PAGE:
Monday, July 6, 2015

Who is indigenous?

Discussion on who is part of the "group" be it indigenous or metis can get pretty intense.  A blog post by âpihtawikosisân generated plenty of discussion and her blog overall explores some of these issues.  I don't know if you have been following the case of a woman in the US who lived her life as a black woman.  This case has fascinated a lot of people interested in issues of race, belonging and consumption of the other.  I wanted to write about this a while back, but I was not quite sure what I wanted to say about this case in the indigenous space.  I guess it comes back to that fear of "going Indian" and taking on an identity which is not yours.

Indian Country had a number of articles on this issue - here are a couple for you

Ethnic Fraud and the Quest for Authenticity by Dina Gilio-Whitaker where she explores why someone might want to take on another "Race" identity.

Rachel Dolezal Is the Big, Bad Wolf in This Red Riding Hood Tale by Terese Marie Mailhot who sets out some practical ideas for what non-indigenous people can do. to help the indigenous cause without taking on another identity.  I like this approach or leaving people with action.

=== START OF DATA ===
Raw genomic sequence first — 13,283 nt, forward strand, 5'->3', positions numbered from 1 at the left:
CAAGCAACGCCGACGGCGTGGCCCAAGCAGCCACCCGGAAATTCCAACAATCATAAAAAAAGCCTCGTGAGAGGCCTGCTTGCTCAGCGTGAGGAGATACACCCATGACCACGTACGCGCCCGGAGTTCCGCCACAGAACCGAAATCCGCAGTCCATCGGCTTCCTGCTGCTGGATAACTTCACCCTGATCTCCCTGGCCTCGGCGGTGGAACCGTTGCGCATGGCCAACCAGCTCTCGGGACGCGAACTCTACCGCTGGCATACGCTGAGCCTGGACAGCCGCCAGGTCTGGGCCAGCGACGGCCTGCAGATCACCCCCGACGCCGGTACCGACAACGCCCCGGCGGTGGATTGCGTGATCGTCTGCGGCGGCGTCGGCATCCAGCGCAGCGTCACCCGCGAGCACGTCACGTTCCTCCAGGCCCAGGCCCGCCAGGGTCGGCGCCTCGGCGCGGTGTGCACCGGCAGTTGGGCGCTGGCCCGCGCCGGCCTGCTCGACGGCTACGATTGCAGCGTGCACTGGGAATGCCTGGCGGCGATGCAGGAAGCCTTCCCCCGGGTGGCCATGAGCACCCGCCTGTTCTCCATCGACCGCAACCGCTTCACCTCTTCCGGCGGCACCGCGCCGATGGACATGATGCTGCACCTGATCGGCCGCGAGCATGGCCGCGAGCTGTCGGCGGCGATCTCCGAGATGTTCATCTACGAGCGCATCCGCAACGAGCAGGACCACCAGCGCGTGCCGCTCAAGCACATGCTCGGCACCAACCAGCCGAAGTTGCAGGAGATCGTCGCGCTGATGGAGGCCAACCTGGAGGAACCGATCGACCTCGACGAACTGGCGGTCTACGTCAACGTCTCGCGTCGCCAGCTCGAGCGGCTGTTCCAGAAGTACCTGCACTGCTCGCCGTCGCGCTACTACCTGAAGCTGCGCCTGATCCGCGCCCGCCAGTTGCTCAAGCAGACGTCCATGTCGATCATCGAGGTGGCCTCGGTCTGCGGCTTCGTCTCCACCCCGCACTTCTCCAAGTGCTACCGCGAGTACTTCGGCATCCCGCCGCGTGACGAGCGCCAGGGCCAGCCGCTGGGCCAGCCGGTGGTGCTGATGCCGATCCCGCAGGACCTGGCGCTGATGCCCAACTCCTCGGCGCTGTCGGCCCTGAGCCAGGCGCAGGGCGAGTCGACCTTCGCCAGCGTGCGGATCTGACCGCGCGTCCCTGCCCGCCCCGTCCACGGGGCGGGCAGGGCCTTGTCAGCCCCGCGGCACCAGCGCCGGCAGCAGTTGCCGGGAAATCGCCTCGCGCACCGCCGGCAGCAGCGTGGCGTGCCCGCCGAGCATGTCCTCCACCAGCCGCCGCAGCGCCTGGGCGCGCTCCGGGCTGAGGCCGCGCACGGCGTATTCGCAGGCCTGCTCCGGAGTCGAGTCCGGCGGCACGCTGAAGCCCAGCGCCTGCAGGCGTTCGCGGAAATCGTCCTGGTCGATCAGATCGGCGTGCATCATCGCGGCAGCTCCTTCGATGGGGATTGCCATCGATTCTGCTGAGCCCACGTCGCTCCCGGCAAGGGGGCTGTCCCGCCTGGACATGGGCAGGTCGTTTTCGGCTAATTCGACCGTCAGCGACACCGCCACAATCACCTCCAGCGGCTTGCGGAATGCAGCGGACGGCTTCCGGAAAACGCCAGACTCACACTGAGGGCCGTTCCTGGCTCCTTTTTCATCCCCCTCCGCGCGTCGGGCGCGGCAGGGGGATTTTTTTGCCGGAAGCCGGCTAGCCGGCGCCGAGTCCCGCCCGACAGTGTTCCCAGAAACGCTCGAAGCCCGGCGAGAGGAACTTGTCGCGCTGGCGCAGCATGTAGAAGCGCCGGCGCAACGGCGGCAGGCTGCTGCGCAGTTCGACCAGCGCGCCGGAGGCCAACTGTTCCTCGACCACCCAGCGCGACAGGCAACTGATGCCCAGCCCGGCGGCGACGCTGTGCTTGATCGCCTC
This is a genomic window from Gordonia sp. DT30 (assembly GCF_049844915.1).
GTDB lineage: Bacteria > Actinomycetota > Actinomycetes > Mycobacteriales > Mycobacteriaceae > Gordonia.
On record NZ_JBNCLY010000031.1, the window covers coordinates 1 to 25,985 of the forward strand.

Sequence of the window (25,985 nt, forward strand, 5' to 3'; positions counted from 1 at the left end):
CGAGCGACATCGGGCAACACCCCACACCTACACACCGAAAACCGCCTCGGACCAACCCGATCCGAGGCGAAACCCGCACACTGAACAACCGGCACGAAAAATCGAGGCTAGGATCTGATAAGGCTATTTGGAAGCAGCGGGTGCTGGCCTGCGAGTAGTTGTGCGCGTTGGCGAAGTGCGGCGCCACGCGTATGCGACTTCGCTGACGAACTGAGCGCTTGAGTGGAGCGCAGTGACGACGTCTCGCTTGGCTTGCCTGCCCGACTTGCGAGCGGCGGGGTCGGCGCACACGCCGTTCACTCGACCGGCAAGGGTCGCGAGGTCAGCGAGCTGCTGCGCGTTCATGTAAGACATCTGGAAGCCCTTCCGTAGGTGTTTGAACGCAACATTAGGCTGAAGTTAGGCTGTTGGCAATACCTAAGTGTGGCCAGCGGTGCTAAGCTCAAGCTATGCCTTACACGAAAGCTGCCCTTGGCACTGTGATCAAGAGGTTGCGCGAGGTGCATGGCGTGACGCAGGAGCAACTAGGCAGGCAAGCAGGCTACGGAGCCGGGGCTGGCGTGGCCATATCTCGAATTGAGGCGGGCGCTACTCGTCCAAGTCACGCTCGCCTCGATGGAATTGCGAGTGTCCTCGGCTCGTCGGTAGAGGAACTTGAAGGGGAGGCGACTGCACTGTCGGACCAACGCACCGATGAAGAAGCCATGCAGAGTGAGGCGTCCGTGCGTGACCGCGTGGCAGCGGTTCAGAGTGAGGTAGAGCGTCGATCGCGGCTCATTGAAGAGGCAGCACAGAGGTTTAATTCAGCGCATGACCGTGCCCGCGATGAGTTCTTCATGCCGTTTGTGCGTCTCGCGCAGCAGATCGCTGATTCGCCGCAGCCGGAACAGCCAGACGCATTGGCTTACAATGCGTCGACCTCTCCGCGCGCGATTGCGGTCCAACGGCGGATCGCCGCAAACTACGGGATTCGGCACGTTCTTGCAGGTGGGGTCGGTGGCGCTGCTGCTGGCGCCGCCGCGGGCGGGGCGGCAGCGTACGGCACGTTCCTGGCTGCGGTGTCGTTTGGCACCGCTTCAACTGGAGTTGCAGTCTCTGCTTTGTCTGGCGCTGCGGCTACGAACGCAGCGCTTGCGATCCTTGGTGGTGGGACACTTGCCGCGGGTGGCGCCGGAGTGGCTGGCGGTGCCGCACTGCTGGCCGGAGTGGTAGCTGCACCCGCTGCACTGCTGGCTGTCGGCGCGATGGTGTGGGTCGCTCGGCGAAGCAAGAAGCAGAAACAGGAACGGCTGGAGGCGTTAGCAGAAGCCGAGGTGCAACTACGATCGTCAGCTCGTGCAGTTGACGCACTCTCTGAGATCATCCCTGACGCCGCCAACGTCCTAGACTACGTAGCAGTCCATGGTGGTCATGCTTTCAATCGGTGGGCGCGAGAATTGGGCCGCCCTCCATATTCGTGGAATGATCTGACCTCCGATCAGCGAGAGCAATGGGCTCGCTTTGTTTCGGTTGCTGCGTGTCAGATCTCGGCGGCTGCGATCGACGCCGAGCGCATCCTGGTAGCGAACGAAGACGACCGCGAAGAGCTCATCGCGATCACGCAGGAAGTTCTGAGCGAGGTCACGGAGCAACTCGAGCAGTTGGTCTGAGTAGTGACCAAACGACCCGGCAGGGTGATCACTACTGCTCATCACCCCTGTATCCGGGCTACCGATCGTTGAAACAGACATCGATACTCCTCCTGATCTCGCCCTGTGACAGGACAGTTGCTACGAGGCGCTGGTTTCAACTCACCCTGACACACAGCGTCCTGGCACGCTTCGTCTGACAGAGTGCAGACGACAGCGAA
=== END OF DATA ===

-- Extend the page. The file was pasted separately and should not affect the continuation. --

A couple of the children's books we have read try to address this issue.  One is "I like who I am" by Tara White.  She explores the idea that being Mohawk is more than just looking Mohawk.  We use this book to talk to the children about the importance of living a good Metis life even if you don't look like someone's idea of a Metis person. 

The second book is "Unusual Friendships" by Beatrice Culleton Mosioner that speaks to belonging beyond the colour of skin or type of animal.

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